It’s not free living with any kind of narcissist. The cost is steep, but I think it’s even more insidious with a vulnerable or covert narcissist because other people don’t see them that way on the outside. They see them as this shy and maybe insecure person, and that can leave you feeling so alone if you are tangled up with a vulnerable narc. 

Download this week’s guide right here to help you differentiate between a vulnerable narcissist and an overt narcissist, so you can raise your awareness and better protect yourself!

I hope that this episode provided valuable information about narcissism, and if you think it could help someone else, please share it with the people in your life. 

I hope you have an amazing week and as always take care of you.


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  1. Thanks for this, although I wished I had known about covert narcissists five years ago. I befriended a woman at my children's school. She seemed shy and nice, so I introduced her to my friends. Over time she would give me backhanded compliments or even put me down in subtle ways. She always told me how 'lucky' I was and that her life was much harder than mine. She could never say anything nice to me, and eventually, I distanced myself from her. As a result, she told lies about me to the friends I had introduced her to. I lost a whole friendship group, and one was my friend of fifty years. I am still working through the grief and fallout of this person.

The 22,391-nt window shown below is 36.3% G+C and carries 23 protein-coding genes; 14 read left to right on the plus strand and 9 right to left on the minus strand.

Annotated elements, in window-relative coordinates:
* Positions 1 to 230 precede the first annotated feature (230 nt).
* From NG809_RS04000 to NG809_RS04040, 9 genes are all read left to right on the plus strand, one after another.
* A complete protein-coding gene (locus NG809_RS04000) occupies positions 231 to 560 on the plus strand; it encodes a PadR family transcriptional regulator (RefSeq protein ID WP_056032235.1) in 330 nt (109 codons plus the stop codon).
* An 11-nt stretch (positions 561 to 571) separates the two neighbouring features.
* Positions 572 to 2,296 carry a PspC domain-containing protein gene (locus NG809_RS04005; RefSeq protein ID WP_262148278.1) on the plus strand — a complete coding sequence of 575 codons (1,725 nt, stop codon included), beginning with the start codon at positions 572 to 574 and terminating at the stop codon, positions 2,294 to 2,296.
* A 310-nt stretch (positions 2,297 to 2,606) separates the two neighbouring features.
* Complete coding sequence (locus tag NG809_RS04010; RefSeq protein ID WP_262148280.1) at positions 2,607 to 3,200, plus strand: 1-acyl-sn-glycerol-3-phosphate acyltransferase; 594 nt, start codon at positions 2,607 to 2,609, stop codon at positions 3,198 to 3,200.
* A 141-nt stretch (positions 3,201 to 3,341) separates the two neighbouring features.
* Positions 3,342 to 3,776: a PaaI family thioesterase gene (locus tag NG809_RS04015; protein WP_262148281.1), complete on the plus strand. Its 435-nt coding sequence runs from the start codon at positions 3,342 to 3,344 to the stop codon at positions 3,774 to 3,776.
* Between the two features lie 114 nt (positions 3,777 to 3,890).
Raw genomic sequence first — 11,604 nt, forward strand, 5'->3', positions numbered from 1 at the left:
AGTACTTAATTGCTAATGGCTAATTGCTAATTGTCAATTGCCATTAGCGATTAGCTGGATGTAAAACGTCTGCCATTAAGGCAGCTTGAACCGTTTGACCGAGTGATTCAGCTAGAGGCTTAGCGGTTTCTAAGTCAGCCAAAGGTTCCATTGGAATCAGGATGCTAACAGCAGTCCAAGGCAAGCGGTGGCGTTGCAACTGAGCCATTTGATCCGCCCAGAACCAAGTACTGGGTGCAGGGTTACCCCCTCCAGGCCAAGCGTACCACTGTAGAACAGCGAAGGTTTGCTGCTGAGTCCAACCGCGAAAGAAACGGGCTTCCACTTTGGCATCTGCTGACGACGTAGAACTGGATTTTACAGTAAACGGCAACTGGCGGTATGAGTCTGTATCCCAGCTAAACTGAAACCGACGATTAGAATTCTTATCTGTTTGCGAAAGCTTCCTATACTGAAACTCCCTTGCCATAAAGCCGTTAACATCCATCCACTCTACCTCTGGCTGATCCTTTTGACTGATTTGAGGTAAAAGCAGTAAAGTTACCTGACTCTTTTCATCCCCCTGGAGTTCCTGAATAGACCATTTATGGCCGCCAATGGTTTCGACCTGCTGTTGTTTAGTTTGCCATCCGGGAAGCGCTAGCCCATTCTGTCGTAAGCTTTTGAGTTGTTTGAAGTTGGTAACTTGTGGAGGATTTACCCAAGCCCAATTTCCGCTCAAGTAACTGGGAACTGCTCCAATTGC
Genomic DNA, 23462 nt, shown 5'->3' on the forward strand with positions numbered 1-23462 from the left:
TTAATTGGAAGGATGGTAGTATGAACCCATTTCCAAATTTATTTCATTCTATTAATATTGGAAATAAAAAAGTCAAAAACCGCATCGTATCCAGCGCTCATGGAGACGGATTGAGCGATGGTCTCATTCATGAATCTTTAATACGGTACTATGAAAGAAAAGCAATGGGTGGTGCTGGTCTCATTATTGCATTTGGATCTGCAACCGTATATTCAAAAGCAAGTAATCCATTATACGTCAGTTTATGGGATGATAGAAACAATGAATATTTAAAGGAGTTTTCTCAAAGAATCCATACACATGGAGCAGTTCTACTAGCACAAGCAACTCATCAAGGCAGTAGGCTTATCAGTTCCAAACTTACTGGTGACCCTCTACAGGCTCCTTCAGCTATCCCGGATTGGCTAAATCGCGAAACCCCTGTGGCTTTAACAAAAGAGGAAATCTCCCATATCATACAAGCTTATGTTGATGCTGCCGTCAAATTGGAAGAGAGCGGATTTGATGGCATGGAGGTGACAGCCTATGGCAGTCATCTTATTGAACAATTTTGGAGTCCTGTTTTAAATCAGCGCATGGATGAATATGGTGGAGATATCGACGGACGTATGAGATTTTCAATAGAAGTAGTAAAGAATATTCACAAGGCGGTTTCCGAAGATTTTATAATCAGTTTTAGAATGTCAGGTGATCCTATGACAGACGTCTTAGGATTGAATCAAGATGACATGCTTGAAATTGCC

2. Thank you! This has been very validating. It took me 32 yrs to get away from my covert narc. It almost destroyed me and it definitely destroyed my financial situation.

    Yes, it is insidious!

  3. I'm almost dumbfounded. I had always described my ex husband as passive-aggressive with a victim mentality, depressed, moody, and negative. I had even wondered if he was bipolar because I didn't understand his mood swings. In all of these years I had never heard the term Covert Narcissist. I am crying with validation. I was emotionally abused for many years from that man. I have been through a lot of therapy to heal from the wounds he inflicted on me. Now that I am not with him, I am physically, emotionally, and financially strong. I put myself through college (which he was against, of course) and graduated in the top of my class. I have not only become a Boundary Boss, but I have finally become a boss at work. I am so proud of myself for leaving that abusive man 5 years ago to start my new chapter. Thank you, Terri, for all that you do! Your guidance is spot on with what I have needed in my life. ❤

    1. Hi Wendi- witnessing your courage and strength with compassion and joy ❤️ what an amazing shift!! I so appreciate you being here.

  4. Brilliant! Brilliant. A neighbor who is a boundary bully has caused me more grief than anyone ever. He's "hail fellow well met / we care about you" as he's making the most insane intrusions onto my property. Not that i'm in a position to have to convince anyone he's not, but it's been a mindfxxx because he SEEMS so nice but it's insidious. He had a major breakdown a few years ago and since then has a need to continue to make intrusions on my property. it was so good to hear you say it's exhausting, because IT IS. THANK YOU SO MUCH FOR THIS — "JUST" to have to company on it is liberating.